Sunday, May 28, 2006

Post No. 69: Déjà Vu In Timor Leste...?

These few days, reading & hearing news reports about the escalating violence and conflict in Timor Leste (in fact, the latest news reports said that the conflict in Timor Leste, which started out as a conflict between the government & rebel government troops, is taking on the form of a communal conflict), I felt a subtle sense of déjà vu & a tinge of sadness.

Wasn’t it only about 7 years ago that Timor Leste (then still known as East Timor) went through a horrendous phase of bloodshed, with heads being cut off for display? Wasn’t it only just in these few years that foreign peacekeeping forces, under the banner of the UN, have withdrawn from this young nation? Wasn’t it only recently that there was a series of printed advertisements in the local newspapers promoting tourism in Timor Leste (I still remember the tagline used by the advertisements: “Travelers, not tourists”)?

And now, we are again seeing Timor Leste being involved in another spate of violence & conflict (hopefully, this time round, it does not reach the scale of the bloodshed of 7 years ago). Again, we are seeing countries such as Australia and Malaysia sending in their troops to help to control the conflict. And now, instead of people flying into Timor Leste to visit it (the foreign troops flying in to control the conflict don’t count), we have people fleeing the country (there’s even a RSAF plane parked at the Timor Leste airport for the emergency evacuation of Singaporeans down there).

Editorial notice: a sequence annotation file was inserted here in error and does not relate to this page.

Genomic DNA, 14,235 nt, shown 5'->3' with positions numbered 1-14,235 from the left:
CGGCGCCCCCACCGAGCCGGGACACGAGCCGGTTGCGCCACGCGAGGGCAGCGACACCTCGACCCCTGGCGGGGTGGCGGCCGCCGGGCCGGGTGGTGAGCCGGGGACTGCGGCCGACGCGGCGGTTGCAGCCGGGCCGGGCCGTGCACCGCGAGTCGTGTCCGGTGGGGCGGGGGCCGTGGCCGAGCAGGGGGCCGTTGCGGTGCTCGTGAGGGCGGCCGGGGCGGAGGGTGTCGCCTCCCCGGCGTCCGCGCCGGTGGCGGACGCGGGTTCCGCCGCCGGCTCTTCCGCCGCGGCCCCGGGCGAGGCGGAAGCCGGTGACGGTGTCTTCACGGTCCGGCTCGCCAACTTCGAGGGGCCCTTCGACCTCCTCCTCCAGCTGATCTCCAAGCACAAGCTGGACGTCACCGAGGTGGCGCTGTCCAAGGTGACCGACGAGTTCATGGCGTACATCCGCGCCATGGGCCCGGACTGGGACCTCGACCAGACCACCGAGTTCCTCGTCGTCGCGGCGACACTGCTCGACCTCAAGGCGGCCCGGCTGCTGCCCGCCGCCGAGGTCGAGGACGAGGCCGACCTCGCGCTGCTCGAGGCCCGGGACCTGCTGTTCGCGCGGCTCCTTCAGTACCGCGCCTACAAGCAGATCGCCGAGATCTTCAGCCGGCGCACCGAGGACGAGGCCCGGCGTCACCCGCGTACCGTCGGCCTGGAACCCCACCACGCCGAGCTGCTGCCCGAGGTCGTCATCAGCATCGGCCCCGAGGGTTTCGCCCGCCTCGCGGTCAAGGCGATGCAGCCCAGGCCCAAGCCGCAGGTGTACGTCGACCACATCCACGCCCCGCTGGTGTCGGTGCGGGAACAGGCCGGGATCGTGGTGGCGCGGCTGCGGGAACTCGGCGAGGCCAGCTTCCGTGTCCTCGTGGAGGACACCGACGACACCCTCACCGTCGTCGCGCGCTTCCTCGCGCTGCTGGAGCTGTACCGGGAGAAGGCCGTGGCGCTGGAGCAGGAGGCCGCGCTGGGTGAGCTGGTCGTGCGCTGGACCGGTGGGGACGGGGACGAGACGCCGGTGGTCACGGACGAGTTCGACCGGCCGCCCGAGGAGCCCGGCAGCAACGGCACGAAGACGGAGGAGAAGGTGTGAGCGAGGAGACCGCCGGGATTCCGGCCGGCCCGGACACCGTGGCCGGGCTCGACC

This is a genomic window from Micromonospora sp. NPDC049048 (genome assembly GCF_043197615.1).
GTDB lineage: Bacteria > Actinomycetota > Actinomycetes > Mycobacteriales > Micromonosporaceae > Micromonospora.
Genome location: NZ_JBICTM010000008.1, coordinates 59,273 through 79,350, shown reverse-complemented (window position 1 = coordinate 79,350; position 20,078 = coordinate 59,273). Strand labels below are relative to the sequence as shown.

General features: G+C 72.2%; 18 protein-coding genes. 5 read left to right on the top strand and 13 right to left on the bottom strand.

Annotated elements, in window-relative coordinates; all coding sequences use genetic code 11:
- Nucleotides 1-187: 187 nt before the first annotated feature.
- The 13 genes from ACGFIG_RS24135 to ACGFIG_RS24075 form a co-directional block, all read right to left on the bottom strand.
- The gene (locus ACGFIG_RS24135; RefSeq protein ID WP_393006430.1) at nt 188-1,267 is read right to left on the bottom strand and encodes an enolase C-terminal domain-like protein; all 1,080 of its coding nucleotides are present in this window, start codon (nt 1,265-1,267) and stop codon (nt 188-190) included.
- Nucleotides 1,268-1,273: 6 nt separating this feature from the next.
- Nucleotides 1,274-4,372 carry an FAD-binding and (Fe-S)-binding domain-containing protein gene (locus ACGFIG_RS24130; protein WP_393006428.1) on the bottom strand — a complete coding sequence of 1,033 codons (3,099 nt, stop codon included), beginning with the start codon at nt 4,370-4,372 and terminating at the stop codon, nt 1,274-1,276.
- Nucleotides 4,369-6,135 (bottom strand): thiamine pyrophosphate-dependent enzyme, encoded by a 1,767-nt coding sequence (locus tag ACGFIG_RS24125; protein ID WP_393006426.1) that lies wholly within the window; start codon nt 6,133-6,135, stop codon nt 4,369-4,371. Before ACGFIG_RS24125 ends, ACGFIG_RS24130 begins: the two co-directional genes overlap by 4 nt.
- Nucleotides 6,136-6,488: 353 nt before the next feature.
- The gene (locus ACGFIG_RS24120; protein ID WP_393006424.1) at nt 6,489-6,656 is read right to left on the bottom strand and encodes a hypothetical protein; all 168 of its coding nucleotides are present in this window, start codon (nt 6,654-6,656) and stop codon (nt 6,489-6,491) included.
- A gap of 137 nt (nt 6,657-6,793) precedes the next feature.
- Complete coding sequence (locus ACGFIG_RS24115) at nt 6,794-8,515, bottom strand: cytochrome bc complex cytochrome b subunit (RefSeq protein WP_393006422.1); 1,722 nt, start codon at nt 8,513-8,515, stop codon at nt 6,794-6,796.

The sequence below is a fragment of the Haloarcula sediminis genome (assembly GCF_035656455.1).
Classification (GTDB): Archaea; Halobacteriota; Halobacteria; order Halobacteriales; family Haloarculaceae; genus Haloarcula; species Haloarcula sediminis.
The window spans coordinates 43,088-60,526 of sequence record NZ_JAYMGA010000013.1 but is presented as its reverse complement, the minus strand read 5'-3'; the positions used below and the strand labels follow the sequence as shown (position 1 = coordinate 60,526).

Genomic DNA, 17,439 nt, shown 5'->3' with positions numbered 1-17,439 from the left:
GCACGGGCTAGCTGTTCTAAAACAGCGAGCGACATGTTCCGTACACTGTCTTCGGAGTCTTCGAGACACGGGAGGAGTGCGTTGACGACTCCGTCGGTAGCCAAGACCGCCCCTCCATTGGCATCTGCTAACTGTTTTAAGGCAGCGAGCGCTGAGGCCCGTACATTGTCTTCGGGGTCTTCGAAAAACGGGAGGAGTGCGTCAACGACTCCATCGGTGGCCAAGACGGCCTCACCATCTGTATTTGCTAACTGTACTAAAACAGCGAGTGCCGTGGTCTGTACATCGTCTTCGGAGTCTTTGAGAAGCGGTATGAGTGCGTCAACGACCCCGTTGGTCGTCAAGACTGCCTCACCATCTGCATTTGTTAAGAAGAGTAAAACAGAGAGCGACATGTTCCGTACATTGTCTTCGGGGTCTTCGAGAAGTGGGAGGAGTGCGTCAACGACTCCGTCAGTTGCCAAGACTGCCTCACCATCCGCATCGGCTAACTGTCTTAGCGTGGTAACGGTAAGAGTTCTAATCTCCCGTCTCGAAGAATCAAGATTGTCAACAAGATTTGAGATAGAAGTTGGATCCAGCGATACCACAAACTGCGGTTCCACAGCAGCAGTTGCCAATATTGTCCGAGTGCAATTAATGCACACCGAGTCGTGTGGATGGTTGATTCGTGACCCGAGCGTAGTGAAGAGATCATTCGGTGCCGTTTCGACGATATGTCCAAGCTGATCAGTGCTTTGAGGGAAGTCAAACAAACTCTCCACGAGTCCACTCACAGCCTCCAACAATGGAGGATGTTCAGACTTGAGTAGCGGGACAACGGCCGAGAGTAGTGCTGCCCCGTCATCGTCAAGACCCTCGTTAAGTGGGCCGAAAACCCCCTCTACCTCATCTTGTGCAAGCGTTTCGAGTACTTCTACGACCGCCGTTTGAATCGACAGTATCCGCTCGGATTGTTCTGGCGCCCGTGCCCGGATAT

I find it cruelly ironic that, after having somewhat disappeared from the memories of people around the world & from the radar screens of international news, Timor Leste is again in the spotlight for the same reason it was in the spotlight 7 years ago.

Sometimes I really wonder if there is indeed some truth behind Nietzsche’s idea of eternal recurrence. I mean, looking at all the conflicts we humankind have gotten into, I wonder if we are indeed stuck in an eternal recurring cycle of conflict. Is humankind doomed to forever be stuck in one conflict or another? Is everlasting peace really an impossible dream?

Don’t ask me. I don’t have the answers to these questions that I ask.

What follows below is a short story that I wrote back when I was in secondary 2 (in those days, I still had a strong interest in writing short stories) for a school assignment. Coincidentally, this story is about the violence in Timor Leste of 7 years ago.


Looking around him, the man felt sad and angry. The man was a reporter from Singapore, here in Dili, East Timor to report about the ongoing crisis.

The pro-Indonesia militia had yet again burnt down a church, leaving 4 injured and 3 dead. Yesterday, they had just killed another 5 residents of Dili, claiming that the victims were pro-independence.

This had already been going on for months, this civil war between the pro-Indonesia militia and the pro-independence forces. Now, it was made worse by the results of the recent autonomy vote in which over three-quarters of the voted for independence.